Eileen Gray Side Table

Eileen Gray Side Table

From $620

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By cutting out the middle men and traditional 200-400% markup, we’re able to offer you beautiful, lasting designer furniture at exceptional value.





The Adjustable Eileen Grey Side Table is one of the most popular design icons of the 20th century. Its ingenious proportions and distinctive form have made it a sought-after piece for the home or office. Designed in 1927, the table takes its name from Eileen Gray’s summer holiday house, E 1027 – Maison en Bord de Mer. The symmetry of the forms and innovative design create the artistic look of this piece. It is compact and the height is adjustable, which makes it a functional table for any occasion.

Furnish Plus produces the classic design with a clear glass tabletop and a chrome frame.


  • Compact and functional
  • Height-adjustable
  • High-quality glass and chrome
  • Commonly used as an end table or a sofa table since it slides neatly over any sofa
  • This item is not manufactured by or affiliated with the original designer(s) and associated parties.


Eileen Gray Side Table

W=20″ x D=20″ x H=25″-41″

*All measurements are approximations.

Additional information

Stainless Steel, Rosegold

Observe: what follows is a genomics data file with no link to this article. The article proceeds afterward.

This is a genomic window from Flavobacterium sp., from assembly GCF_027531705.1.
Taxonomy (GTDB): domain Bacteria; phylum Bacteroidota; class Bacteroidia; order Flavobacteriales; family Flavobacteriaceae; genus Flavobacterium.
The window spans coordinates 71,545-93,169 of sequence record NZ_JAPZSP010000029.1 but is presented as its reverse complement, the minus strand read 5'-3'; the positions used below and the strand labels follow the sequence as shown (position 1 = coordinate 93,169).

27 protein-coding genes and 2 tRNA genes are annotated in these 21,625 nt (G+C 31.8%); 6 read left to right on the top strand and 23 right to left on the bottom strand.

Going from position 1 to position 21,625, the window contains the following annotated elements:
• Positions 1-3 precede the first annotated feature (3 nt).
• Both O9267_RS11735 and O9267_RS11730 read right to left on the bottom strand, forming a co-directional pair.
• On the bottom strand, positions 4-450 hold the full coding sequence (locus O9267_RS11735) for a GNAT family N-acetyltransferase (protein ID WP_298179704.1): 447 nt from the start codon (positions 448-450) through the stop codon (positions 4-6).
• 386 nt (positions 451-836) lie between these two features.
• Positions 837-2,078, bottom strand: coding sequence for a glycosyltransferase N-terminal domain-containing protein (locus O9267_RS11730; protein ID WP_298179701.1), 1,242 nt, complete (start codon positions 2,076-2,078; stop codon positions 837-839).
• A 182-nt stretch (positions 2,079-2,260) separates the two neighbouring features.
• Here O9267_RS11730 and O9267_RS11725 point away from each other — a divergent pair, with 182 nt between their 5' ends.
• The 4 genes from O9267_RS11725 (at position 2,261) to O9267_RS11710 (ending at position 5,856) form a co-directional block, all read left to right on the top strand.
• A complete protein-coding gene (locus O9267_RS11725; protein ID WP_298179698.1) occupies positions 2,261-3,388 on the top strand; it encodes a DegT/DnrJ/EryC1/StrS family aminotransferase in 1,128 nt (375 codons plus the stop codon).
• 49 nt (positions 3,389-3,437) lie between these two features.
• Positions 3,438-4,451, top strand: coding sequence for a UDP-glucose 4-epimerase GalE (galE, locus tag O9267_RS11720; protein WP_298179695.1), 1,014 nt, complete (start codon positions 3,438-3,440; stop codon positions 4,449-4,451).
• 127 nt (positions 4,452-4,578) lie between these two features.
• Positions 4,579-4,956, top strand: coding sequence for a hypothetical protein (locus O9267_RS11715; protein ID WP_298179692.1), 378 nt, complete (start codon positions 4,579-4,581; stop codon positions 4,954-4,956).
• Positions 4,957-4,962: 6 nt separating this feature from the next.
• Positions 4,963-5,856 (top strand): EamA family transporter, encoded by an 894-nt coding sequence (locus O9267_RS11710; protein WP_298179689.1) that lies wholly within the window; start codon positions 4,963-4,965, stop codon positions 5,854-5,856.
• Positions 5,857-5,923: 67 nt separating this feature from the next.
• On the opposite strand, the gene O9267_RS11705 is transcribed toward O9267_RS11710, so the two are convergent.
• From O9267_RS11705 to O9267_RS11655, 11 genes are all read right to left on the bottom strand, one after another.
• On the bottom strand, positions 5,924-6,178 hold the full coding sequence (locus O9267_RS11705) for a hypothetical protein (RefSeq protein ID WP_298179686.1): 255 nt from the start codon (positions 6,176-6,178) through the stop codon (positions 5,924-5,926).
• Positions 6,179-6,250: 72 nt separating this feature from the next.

About the Designer

See Full Collection of Kathleen Eileen Moray Gray

Kathleen Eileen Moray Gray was born as Katherine Eileen Moray Smith on 9 August 1878, near Enniscorthy, a market town in southeastern Ireland. Her father, James McLaren Smith, was a painter who encouraged his daughter’s artistic interests. Her mother was EveleenPounden, a granddaughter of the 10th Earl of Moray; she became the 19th Baroness Gray in 1895, upon the death of her own mother, née Lady Jane Stuart. After that, Lady Gray, who had separated from her husband in 1888, changed her children’s surname to Gray.In 1898, Gray attended classes at the Slade School of Fine Art, where she studied painting. While there, she met Jessie Gavin and Kathleen Bruce. In 1900 her father died and she went on her first visit to Paris with her mother where she saw the Exposition Universelle, a World’s fair that celebrated the achievements of the past century. The main style at the fair was Art Nouveau and Gray was a fan of the work of Charles Rennie Mackintosh, which was on exhibit. Soon after, Gray moved to Paris along with her friends Gavin and Bruce from the Slade School. She continued her studies in Paris at the Académie Julian and the AcadémieColarossi. For four or five years after the move, Gray traveled back and forth from Paris to Ireland to London, but in 1905, due to her mother’s illness, she settled back in London. She rejoined the Slade but found her drawing and painting courses were becoming less satisfying.
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